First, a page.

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Florida Atlantic University Grad Overcomes Paralysis to Earn MBA

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Scott Travis, South Florida Sun-Sentinel, December 12, 2008

As an able-bodied but unmotivated teenager, Ryan Gebauer didn't think he was cut out for college.

When an accident in 1995 left him paralyzed from the neck down, he doubted he would even finish high school.

But Gebauer, 30, has proven himself wrong time and time again. On Thursday, he accepted his master's degree in business administration from Florida Atlantic University. He was one of about 2,200 students receiving degrees this week during FAU's fall commencement.

The audience gave Gebauer a standing ovation.

"Although I put in a lot of work, and it was very difficult at times, not only does it feel good to achieve something, but it has shown me that maybe I'm an inspiration to others," Gebauer said after the ceremony.

Gebauer, of Coral Springs, was goofing off with friends during the summer of 1995, just after his sophomore year in high school. He jumped 36 feet from a tree branch into a canal, landing head first in the water, injured his spinal cord and was hospitalized for six months.

The accident didn't affect his intellect or ability to learn, but Gebauer wasn't eager to go back to high school. He had struggled to make C's and assumed he would never finish. But he said his mother, Mary O'Reilly, encouraged him. He started taking classes in a homebound program one semester before returning to Marjorie Stoneman Douglas High School in the fall of 1996.

"Everyone knew me as a tall, 6-foot-2 prankster and troublemaker," he said. "Now I was a tall, 6-foot-2 paralyzed person. It was a huge difference. I learned who my true friends were. Those who were the same as me, troublemakers, they tended to give me the cold shoulder."

He took a peer counseling class with other high school students who faced struggles, including students who had been victims of sexual assault and suffered severe mental illness. Gebauer said he realized that there are people who have worse problems that he does and refused to feel sorry for himself. He has also become an active member of the community, speaking at schools and serving on a citizens committee for the city of Coral Springs.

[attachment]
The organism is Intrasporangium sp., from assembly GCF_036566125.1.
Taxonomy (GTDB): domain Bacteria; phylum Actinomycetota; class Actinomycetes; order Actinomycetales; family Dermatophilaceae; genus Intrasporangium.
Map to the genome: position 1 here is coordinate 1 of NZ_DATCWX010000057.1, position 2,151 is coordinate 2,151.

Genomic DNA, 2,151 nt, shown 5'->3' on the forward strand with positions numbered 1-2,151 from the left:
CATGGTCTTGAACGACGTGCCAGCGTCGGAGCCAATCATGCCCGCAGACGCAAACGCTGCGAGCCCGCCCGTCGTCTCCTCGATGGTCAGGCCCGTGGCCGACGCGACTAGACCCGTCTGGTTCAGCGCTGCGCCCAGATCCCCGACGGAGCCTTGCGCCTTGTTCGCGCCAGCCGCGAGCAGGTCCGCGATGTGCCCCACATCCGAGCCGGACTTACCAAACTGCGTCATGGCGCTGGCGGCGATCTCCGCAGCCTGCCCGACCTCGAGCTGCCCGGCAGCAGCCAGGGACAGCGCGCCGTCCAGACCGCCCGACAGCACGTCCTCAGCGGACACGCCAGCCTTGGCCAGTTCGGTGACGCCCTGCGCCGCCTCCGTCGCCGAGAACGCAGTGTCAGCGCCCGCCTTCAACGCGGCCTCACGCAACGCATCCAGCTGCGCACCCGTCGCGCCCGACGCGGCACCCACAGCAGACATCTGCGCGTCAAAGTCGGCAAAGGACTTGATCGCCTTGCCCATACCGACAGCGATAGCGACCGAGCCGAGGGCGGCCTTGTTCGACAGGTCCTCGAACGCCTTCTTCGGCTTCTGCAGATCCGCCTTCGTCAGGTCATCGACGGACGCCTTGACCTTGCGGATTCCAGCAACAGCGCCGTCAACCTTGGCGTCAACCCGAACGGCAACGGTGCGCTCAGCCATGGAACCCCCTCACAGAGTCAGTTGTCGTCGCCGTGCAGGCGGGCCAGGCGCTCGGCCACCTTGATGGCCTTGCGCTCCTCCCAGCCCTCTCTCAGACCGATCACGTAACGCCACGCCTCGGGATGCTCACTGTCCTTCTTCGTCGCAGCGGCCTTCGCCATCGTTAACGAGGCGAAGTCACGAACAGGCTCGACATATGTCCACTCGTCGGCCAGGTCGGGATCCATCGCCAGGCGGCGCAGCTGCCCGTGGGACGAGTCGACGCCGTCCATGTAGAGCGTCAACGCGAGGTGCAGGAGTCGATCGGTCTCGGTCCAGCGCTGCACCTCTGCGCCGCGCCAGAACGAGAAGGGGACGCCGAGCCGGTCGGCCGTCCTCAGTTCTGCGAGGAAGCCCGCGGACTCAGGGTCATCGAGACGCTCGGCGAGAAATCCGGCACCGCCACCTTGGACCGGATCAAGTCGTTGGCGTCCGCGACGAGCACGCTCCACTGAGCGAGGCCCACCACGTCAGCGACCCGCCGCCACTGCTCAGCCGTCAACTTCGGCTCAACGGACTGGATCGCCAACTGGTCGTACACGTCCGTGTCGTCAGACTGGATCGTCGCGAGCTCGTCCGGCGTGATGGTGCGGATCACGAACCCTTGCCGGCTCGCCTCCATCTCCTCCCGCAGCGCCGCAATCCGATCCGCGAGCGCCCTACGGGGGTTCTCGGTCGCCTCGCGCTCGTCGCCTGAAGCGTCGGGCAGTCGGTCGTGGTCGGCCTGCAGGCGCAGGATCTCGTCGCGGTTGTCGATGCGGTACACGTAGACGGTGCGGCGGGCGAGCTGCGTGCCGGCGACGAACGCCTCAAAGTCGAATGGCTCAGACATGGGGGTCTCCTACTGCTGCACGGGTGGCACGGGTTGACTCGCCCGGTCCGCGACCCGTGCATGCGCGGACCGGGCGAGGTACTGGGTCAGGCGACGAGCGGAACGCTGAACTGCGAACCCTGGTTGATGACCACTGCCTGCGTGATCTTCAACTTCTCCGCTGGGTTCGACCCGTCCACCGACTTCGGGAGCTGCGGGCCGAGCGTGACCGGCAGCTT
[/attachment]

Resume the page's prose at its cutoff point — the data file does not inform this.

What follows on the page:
"He's persistent, smart, has a great personality," Coral Springs Mayor Scott Brook said. "He's definitely an asset to our community."

At his mother's continued encouragement, Gebauer started attending college in 1998, first earning an associate's degree from Broward Community College. In 2004, he received a bachelor's degree at FAU, where he double-majored in criminal justice and political science. He first hoped to become a lawyer but later became interested in investing and pursued his MBA at FAU. He is waiting on final exam scores but expects to earn a 3.7 grade point average. He hopes to find a job and also plans to continue fighting for the rights of the disabled.

"It took a wake-up call like a devastating incident to give him a new insight on life and what his path should be," said Nicole Rokos, director of FAU's student disabilities office.

In May 2007, Gebauer suffered another setback his mother and primary caregiver died of a heart attack.

"Four years ago, my mom was there in the van with me and my grandmother going to and from graduation," he said. "Today there is a feeling of missing somebody."

Other family and friends and health aides have helped him with his day-to-day activities. Many were on hand Thursday to watch him receive his diploma and applaud how he has overcome obstacles.

"When somebody faces a situation like Ryan did, they can go in two directions. They can excel or they can give up," said his father, Rainer Gebauer. "He's chosen to have a strong work ethic and to live life to the fullest."


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